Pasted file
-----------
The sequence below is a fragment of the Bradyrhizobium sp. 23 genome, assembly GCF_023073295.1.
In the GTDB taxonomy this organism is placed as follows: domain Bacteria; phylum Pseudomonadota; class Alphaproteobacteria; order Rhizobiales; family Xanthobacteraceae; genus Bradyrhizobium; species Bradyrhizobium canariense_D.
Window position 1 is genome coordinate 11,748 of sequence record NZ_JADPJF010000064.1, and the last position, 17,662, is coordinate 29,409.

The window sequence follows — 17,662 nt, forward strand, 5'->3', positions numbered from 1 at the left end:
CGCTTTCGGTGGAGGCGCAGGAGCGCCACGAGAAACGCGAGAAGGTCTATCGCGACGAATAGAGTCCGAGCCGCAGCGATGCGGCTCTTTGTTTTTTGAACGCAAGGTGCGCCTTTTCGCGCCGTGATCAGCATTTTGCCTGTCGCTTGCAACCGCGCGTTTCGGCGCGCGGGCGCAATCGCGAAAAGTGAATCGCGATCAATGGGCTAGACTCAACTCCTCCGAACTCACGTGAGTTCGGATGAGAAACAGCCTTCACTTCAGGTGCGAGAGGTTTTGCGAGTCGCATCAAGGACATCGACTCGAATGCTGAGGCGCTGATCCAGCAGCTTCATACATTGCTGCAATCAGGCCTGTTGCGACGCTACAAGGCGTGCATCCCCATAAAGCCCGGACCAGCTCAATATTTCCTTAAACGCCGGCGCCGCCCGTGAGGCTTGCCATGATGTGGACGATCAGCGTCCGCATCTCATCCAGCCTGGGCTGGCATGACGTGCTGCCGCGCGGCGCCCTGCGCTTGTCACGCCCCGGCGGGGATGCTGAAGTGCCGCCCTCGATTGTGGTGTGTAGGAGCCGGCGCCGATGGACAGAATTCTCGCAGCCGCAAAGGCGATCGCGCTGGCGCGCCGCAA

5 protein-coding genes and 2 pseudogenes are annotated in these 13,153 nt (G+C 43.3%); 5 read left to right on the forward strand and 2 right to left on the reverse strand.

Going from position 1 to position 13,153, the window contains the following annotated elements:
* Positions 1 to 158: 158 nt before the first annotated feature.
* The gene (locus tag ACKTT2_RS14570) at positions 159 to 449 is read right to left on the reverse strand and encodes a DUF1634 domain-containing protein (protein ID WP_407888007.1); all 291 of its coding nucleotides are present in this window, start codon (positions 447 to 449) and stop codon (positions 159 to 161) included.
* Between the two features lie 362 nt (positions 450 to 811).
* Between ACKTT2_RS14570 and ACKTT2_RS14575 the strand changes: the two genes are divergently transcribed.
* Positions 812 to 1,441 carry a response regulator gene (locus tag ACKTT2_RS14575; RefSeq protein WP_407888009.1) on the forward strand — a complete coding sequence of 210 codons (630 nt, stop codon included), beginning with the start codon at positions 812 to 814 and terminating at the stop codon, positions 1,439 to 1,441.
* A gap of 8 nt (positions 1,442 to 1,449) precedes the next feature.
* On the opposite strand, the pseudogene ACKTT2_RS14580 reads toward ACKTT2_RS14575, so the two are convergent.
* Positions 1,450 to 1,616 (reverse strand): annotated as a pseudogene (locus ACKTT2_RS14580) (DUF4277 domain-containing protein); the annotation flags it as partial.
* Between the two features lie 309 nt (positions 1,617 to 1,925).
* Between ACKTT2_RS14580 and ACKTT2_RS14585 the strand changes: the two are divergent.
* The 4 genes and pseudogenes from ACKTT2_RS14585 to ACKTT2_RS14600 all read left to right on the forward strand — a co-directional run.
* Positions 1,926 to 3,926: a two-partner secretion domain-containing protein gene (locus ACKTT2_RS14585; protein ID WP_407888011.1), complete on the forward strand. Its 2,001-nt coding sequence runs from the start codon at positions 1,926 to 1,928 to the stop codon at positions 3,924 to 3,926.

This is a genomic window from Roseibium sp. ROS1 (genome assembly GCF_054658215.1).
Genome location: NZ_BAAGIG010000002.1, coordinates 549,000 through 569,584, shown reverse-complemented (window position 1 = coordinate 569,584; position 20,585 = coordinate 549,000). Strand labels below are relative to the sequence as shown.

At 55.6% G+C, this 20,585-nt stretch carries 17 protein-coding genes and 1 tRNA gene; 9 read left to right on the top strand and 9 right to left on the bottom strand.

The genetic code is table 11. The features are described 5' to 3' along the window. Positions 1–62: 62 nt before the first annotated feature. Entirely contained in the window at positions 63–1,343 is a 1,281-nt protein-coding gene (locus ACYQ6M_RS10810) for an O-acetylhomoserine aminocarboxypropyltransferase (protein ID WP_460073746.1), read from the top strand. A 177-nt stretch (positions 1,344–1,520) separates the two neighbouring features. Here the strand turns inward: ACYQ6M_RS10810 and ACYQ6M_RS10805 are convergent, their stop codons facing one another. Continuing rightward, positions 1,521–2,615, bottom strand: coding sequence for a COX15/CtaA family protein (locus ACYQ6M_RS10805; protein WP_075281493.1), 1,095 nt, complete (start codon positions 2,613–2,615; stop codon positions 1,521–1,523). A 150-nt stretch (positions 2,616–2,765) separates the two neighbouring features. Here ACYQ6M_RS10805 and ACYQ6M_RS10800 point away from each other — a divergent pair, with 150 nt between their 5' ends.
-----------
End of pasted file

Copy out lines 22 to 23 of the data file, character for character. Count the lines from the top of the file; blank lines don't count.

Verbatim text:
At 55.6% G+C, this 20,585-nt stretch carries 17 protein-coding genes and 1 tRNA gene; 9 read left to right on the top strand and 9 right to left on the bottom strand.

The genetic code is table 11. The features are described 5' to 3' along the window. Positions 1–62: 62 nt before the first annotated feature. Entirely contained in the window at positions 63–1,343 is a 1,281-nt protein-coding gene (locus ACYQ6M_RS10810) for an O-acetylhomoserine aminocarboxypropyltransferase (protein ID WP_460073746.1), read from the top strand. A 177-nt stretch (positions 1,344–1,520) separates the two neighbouring features. Here the strand turns inward: ACYQ6M_RS10810 and ACYQ6M_RS10805 are convergent, their stop codons facing one another. Continuing rightward, positions 1,521–2,615, bottom strand: coding sequence for a COX15/CtaA family protein (locus ACYQ6M_RS10805; protein WP_075281493.1), 1,095 nt, complete (start codon positions 2,613–2,615; stop codon positions 1,521–1,523). A 150-nt stretch (positions 2,616–2,765) separates the two neighbouring features. Here ACYQ6M_RS10805 and ACYQ6M_RS10800 point away from each other — a divergent pair, with 150 nt between their 5' ends.